Alright, folks, feminists have a rare opportunity to get super excited about something pop culture related this weekend: The Hunger Games. It opens in theatres this weekend, and I’m planning on going to the midnight premiere. That is, if I can get tickets.
It isn’t often that there is a movie blockbuster set around a female character (in fact, I counted four films in the 50 highest grossing of all-time that were gynocentric. And that’s if I include Titanic), and my hopes are really, really high.
Now, I have to admit, I haven’t read the books. BUT, I’ve been reading a lot about the books, and it sounds like they are pretty awesome. This character of Katniss seems like a total badass, and I’m really excited that Jennifer Lawrence is playing her. In fact, the descriptions of Katniss remind me a lot of Lawrence’s character in Winter’s Bone: a young girl who takes care of her family, gets shit done, and isn’t portrayed as some girl who lives and dies with the preoccupation of love. By that, I mean she has more on her mind than getting married and having kids.
So, yeah, I’m excited. I have absolutely no idea what to expect, but I hope it’s a bit different from recent female-fronted blockbusters like The Girl with the Dragon Tattoo (with its pornographic rape scenes and weakened female characters (Lisbeth asking a guy if she can kill someone? Come on.)) and Twilight (do I really have to explain this one?). At least we don’t have the whole hyper-sexualized ad campaign going on:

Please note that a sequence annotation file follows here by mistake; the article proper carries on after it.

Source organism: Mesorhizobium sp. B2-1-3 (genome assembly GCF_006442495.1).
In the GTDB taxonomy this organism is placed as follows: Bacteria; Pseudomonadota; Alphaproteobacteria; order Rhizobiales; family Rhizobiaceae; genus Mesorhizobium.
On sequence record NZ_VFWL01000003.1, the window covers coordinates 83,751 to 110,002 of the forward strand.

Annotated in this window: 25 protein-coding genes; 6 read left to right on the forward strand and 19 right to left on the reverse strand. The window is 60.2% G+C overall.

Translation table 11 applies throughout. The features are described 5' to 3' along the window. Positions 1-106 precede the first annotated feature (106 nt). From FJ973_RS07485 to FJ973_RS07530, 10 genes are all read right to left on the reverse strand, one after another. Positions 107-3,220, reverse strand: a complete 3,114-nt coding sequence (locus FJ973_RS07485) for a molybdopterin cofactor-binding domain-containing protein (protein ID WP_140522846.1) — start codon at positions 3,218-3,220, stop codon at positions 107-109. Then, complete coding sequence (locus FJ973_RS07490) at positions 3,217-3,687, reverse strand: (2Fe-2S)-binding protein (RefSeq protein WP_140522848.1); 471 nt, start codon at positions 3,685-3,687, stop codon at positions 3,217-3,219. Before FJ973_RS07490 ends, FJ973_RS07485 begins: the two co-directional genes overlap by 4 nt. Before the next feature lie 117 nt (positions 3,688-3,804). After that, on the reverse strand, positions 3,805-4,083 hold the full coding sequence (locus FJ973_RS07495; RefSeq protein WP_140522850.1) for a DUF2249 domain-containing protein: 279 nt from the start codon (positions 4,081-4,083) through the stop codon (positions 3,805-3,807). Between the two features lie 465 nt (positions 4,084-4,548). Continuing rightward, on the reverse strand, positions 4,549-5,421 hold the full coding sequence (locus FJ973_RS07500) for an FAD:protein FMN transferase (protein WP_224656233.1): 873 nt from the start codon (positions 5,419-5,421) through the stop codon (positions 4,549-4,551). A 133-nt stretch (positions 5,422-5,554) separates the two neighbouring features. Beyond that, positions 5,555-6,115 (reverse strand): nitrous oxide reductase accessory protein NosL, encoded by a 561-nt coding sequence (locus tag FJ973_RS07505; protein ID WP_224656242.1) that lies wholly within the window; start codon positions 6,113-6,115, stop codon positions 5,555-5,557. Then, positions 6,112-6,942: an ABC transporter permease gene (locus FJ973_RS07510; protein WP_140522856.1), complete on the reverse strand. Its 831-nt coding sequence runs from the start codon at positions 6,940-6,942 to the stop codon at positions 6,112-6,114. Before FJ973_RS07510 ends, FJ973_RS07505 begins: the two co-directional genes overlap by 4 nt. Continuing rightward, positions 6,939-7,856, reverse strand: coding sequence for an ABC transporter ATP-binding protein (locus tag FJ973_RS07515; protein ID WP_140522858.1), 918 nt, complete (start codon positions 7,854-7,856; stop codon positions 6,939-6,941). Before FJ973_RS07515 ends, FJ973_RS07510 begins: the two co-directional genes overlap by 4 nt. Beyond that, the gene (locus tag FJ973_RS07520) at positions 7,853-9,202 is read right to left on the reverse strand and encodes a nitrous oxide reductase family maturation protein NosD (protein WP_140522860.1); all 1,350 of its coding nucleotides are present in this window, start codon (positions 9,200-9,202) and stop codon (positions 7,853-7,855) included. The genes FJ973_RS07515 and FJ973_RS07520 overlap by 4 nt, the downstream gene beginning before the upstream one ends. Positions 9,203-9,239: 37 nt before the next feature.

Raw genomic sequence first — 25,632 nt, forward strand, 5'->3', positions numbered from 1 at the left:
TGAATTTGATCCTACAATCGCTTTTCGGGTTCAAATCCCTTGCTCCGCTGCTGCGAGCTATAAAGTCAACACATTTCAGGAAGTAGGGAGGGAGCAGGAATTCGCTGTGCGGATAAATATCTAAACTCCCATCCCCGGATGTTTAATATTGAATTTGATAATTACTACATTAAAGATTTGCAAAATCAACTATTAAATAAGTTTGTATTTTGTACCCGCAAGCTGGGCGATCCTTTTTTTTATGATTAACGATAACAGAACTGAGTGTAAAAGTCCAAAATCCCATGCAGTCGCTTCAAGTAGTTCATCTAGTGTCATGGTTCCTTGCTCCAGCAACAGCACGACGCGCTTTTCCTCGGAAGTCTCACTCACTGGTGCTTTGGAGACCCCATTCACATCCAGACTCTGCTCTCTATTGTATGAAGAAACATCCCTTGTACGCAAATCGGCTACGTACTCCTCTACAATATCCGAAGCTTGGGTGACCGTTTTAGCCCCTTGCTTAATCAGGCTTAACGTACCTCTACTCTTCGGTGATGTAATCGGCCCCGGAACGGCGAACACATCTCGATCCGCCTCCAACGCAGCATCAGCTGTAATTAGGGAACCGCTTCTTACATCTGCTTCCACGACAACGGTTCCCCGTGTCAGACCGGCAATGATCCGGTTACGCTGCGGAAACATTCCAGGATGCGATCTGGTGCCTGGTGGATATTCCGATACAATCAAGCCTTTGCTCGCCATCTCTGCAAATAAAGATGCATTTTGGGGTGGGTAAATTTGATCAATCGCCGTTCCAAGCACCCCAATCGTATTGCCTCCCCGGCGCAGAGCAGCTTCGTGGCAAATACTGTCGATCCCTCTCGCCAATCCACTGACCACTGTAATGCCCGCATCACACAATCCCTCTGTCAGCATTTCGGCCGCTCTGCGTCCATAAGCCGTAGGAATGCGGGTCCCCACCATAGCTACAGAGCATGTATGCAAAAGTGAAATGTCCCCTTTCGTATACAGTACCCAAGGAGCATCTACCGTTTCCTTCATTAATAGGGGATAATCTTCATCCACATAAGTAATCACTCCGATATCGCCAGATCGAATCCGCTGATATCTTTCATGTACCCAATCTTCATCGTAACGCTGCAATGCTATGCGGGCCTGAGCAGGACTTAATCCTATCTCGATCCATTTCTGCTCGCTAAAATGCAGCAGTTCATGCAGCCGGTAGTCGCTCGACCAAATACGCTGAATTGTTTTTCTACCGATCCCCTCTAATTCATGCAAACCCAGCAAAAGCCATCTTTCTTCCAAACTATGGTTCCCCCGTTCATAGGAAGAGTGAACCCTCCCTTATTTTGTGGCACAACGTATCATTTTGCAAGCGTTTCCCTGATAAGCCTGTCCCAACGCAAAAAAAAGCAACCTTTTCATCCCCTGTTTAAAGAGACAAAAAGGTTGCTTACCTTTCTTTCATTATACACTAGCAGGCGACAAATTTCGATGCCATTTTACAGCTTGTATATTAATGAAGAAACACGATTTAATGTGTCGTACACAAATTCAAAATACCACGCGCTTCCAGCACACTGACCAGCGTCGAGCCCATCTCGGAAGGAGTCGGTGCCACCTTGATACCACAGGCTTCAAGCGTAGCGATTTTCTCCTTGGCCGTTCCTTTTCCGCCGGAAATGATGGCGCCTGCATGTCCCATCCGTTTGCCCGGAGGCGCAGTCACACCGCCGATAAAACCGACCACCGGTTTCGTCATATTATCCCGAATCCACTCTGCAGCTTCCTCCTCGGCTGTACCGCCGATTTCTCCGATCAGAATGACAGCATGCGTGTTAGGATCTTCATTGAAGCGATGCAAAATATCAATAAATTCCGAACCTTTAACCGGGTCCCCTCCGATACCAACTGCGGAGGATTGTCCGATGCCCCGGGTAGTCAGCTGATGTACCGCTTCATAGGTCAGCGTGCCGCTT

(This was done by Kevin Bolk. Check out more of his stuff here: http://kevinbolk.deviantart.com/)
So, yeah, go see The Hunger Games this weekend. It’s important that we use our dollar to show Hollywood that we want more strong female characters.
This weekend, I saw Friends with Kids, a romantic comedy about two lifelong friends who both want kids, but not the commitment to a partner that comes with having kids. The film was written, directed, and co-produced by Jennifer Westfeldt, who also stars as one of the aforementioned friends (along with Adam Scott, whom I’ve loved since The Vicious Kind).
The first thing you’ll no doubt notice when decided whether or not you want to see this movie is the impressive ensemble cast: Westfeldt and Scott are joined by a whole slew of Bridesmaids cast members: Maya Rudolph, Kristen Wiig, Chris O’Dowd, and Jon Hamm. Megan Fox is also cast in what appears to be her first role of substance since being forced into playing the “sexy, troubled, and mysterious” type.